U.S. would lose capability to interdict and hold terrorists under UNCLOS and ITLOS
Far from treating such seizures as remote hypotheticals, the Bush administration has invested considerable effort in a "Proliferation Security Initiative" (PSI) under which the United States has signed agreements with states that provide flags for most of the world's commercial shipping. These agreements may strengthen U.S. claims to intercept suspicious ships on the high seas, when flying with markings from the most common flagging states (such as Belize, Panama, and Libya, which have all signed such agreements). But the PSI agreements do not make clear when or whether ships or crews may be subject to long-term detention, and all the agreements stipulate that they do not supersede accepted standards of international law.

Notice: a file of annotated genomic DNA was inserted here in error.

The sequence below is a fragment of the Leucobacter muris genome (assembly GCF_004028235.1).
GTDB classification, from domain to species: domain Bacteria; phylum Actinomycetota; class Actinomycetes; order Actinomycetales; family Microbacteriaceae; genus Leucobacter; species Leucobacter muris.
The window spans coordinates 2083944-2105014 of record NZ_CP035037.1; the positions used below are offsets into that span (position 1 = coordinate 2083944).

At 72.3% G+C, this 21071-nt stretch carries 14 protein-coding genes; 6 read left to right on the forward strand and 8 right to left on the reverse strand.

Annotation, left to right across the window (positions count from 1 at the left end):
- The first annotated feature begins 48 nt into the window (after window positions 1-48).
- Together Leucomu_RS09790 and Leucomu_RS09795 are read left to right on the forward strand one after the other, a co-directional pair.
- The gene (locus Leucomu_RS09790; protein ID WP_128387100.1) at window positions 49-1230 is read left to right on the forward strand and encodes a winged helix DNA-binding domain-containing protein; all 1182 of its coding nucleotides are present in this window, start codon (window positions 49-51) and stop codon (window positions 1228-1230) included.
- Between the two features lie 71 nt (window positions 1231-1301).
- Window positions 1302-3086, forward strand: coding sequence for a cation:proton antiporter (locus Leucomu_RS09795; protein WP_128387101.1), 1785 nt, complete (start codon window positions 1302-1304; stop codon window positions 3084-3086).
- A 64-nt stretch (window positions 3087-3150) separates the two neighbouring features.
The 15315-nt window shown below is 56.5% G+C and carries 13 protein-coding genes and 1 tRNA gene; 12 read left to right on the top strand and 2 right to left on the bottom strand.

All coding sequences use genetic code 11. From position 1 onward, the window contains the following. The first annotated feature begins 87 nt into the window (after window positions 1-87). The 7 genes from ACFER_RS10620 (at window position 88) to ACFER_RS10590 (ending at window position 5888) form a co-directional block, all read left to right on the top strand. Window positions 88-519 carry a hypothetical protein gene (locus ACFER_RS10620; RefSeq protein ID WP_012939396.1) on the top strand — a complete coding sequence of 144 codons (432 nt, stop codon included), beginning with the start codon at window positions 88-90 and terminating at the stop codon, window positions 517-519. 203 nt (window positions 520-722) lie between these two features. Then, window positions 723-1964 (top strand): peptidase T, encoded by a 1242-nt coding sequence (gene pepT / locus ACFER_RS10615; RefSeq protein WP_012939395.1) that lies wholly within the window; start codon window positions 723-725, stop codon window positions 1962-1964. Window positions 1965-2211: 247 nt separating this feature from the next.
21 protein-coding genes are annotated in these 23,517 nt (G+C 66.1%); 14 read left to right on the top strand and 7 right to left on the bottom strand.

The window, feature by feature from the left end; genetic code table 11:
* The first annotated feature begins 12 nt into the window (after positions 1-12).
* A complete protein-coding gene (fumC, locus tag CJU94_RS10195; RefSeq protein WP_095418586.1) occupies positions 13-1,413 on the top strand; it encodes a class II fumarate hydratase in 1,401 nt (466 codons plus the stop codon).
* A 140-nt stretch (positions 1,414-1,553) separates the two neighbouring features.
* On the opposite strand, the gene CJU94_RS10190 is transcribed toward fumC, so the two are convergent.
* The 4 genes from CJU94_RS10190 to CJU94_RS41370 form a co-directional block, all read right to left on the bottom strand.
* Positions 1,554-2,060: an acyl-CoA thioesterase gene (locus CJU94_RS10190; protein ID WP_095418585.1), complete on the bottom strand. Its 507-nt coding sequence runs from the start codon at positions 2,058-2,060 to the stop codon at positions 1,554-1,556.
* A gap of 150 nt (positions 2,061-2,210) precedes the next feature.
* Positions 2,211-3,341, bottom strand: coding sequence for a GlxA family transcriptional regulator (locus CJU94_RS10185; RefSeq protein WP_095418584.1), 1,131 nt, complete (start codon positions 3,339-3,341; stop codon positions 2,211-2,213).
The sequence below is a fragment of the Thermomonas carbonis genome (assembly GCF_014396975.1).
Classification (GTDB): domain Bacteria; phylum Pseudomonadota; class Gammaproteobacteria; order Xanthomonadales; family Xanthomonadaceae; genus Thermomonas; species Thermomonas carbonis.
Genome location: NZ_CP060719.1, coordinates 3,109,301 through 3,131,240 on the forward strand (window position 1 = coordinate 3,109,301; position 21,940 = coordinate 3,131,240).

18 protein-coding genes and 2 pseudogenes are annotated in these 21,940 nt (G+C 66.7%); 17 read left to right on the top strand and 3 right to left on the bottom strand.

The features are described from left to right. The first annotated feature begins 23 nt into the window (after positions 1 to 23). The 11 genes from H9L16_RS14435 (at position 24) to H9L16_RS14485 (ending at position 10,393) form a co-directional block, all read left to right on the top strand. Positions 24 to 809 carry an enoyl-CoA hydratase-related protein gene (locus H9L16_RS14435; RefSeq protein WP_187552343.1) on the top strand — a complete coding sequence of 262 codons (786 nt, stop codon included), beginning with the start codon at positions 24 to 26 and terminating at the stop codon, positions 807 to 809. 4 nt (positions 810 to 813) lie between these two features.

If we ratify the Law of the Sea treaty, even a PSI agreement with the flag state won't necessarily keep a dispute about the seizure from winding up before the Law of the Sea tribunal in Hamburg. That tribunal has asserted its right to hear claims for "prompt release" when filed by owners or operators of a ship, even when the nominal flag state takes no role in the proceedings. In past cases, ITLOS has ruled that ships cannot be detained, even when claimants refuse to supply full information about how the ship was acquired and on whose behalf. So while we have jealously reserved the right to detain terror suspects captured on land, we will, if we ratify this treaty, give up our right to decide when we can hold terror suspects seized at sea.